ולימא אין כותשין במכתשת אי תני אין כותשין במכתשת הוה אמינא הני מילי במכתשת גדולה אבל במכתשת קטנה אימא שפיר דמי קא משמע לן

And let the tanna simply say: One may not grind with a mortar and pestle, from which it can be inferred that groats may not be prepared. The Gemara explains that if he teaches only: One may not grind with a mortar and pestle, I would have said that this applies only to a large mortar and pestle, whose use has the appearance of a weekday activity; but with a small mortar and pestle, one might say it seems well, and one may prepare even groats with this mortar and pestle. The tanna therefore teaches us that groats may not be prepared in any manner.

והתניא אין כותשין במכתשת גדולה אבל כותשין במכתשת קטנה אמר אביי כי תניא נמי מתניתא מכתשת גדולה תניא

The Gemara challenges this: But isn’t it taught explicitly in a baraita that one may not grind with a large mortar and pestle, but one may grind with a small mortar and pestle? Abaye said: Also, when the first baraita was taught, it was taught with regard to a large mortar and pestle, not a small one. In other words, the baraita is stating two halakhot, not one, as claimed previously. The tanna first rules that one may not prepare groats even with a small mortar and pestle, and he subsequently states that one may not use a large mortar and pestle for any purpose.

רבא אמר לא קשיא הא לן והא להו

Rava said: This is not difficult; the baraitot do not contradict one another. This ruling, which permits a small mortar and pestle, is for us, the residents of Babylonia, who do not have servants, and that statement is for them, the inhabitants of Eretz Yisrael, who have many servants. Since servants might treat the prohibition lightly, by using a large mortar and pestle and claiming they had used only a small one, they are prohibited from pounding in all cases.

רב פפי אקלע לבי מר שמואל אייתי ליה דייסא ולא אכל ודלמא במכתשת קטנה עבדוה דחזייה דהוה דייק טפי

The Gemara relates: Rav Pappi happened to come on a Festival to the house of Mar Shmuel. He brought to him porridge, made from wheat groats, but he did not eat it, out of concern that the wheat might have been pounded on the same day. The Gemara asks: And perhaps they performed the pounding with a small mortar and pestle, in a permitted manner? The Gemara answers: This cannot be the case, as he observed that it was well ground, which cannot be achieved by means of a small mortar and pestle.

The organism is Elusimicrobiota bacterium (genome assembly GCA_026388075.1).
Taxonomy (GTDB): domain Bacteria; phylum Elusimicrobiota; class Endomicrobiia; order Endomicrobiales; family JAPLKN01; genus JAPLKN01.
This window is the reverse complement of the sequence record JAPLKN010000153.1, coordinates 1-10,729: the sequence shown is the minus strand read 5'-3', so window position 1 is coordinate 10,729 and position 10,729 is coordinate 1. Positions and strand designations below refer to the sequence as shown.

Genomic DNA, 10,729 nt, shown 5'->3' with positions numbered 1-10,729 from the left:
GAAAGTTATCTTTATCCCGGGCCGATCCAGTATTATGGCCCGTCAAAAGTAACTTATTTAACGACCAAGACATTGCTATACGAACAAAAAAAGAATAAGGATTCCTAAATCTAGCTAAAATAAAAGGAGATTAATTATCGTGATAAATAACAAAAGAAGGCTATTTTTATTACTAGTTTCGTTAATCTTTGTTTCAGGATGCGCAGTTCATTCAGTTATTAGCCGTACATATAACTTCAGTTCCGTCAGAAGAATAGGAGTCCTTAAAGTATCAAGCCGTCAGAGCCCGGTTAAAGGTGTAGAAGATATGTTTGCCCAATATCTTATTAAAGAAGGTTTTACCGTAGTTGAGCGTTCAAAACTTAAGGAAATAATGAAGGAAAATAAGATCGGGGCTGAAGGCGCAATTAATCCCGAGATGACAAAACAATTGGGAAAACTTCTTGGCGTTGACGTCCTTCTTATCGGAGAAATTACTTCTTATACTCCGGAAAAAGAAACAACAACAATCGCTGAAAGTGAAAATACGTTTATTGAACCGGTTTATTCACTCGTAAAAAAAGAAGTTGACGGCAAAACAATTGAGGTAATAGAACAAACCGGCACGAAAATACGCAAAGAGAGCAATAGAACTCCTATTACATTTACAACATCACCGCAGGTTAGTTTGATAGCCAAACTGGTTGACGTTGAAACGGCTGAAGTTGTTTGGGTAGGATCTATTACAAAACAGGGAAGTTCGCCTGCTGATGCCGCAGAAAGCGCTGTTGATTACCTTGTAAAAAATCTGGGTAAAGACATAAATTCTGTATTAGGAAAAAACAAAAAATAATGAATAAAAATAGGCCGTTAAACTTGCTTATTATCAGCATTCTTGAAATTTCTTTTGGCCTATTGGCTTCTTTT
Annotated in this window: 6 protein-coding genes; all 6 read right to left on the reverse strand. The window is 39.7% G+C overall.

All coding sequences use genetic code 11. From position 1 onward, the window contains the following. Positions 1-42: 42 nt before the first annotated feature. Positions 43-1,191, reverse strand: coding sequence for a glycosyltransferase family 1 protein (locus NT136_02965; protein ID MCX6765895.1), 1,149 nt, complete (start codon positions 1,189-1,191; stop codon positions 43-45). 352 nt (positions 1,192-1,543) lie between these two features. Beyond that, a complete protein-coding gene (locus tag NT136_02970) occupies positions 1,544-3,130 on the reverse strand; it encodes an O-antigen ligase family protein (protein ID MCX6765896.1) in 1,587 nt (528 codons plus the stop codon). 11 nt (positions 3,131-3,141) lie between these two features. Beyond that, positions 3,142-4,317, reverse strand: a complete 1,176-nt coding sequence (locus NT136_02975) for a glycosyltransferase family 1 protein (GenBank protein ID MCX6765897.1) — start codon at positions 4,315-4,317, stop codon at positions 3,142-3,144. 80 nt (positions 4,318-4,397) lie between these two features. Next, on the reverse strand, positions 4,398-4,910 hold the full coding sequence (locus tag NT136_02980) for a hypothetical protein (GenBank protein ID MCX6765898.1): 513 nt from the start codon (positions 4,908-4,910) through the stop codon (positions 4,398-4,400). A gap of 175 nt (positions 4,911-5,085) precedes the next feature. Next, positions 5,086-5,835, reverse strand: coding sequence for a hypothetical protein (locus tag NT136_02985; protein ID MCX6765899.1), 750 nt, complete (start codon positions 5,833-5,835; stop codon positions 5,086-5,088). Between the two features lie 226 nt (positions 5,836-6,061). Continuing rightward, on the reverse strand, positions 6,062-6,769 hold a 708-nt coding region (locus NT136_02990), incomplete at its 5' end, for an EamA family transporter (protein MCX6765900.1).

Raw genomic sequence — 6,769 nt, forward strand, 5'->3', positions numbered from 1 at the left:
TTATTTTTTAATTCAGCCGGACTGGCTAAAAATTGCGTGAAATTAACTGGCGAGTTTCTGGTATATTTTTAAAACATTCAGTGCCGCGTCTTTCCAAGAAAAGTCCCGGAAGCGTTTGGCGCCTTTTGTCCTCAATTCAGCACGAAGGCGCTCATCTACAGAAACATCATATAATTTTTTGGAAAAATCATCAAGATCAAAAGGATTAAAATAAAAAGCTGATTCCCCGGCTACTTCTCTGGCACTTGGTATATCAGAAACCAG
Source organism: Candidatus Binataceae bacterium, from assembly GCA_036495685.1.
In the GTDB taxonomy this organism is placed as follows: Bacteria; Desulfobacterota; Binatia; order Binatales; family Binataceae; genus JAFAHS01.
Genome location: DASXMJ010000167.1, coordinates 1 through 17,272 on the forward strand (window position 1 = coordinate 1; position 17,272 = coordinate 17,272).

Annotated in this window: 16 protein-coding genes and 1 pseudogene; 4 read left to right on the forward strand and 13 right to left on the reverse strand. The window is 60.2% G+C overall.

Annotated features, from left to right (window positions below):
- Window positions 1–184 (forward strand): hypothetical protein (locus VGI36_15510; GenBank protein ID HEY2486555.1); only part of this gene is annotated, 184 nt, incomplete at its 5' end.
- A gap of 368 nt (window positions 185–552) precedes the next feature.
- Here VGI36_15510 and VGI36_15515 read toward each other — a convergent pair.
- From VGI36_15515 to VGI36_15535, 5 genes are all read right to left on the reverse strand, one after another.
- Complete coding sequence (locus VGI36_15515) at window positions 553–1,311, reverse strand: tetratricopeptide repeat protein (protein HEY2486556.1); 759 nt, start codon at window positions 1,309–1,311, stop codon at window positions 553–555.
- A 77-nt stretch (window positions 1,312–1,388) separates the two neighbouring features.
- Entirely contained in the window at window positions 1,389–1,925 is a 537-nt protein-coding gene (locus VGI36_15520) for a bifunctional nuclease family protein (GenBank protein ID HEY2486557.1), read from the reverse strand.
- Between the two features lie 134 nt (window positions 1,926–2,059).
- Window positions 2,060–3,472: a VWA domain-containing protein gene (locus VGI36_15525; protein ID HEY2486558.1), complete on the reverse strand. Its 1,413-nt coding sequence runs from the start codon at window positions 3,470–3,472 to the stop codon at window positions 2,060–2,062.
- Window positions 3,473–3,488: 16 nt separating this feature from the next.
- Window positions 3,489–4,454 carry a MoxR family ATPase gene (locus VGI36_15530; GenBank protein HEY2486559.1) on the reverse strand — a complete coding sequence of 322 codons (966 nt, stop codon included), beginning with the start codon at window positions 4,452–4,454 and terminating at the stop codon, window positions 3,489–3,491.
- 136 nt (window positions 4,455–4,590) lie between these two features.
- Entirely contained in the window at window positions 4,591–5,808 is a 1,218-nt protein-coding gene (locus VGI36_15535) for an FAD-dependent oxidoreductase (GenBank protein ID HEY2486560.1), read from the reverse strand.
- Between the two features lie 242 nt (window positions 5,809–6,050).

ודלמא מאתמול עבדוה דחזייה דהוה קליף צהריה ואי בעית אימא שאני בי מר שמואל דאיכא פריצותא דעבדי

The Gemara asks: And perhaps they prepared it the day before, on the Festival eve? The Gemara answers: This cannot be the case, as he observed that the husks of the groats were bright, an indication that they had been prepared recently. And if you wish, say instead that he refrained from eating for another reason, because the house of Mar Shmuel is different, as he had slaves, and slaves are lax with regard to prohibitions. Therefore, Mar Shmuel ought to have prohibited all forms of grinding in his house, to ensure that no one grind anything in an inappropriate manner.

מתני׳ הבורר קטניות ביום טוב בית שמאי אומרים בורר אוכל ואוכל ובית הלל אומרים בורר כדרכו בחיקו בקנון ובתמחוי אבל לא בטבלא ולא בנפה ולא בכברה רבן גמליאל אומר אף מדיח ושולה

MISHNA: With regard to one who selects legumes on a Festival by separating the edible and inedible portions, Beit Shammai say: He may select food and eat it immediately, while leaving the refuse. And Beit Hillel say: He may select in his usual manner, in his lap, with a tray, or with a large vessel, but he may not do so with a tablet, nor with a winnow, nor with a sieve, as these vessels are specially designed for selecting, which gives his action the appearance of a weekday activity. Rabban Gamliel says: One may even wash the legumes in water and skim off the refuse floating on top.

גמ׳ תניא אמר רבן גמליאל במה דברים אמורים כשהאוכל מרובה על הפסולת אבל פסולת מרובה על האוכל דברי הכל נוטל את האוכל ומניח את הפסולת

GEMARA: It is taught in a baraita: Rabban Gamliel said: In what case is this statement said? Under what circumstances did Beit Hillel permit the removal of the refuse in the weekday manner of selecting? In a case where the quantity of the food is greater than the quantity of the refuse. However, if the quantity of refuse is greater than the quantity of food, everyone agrees that one must remove the food and leave the refuse.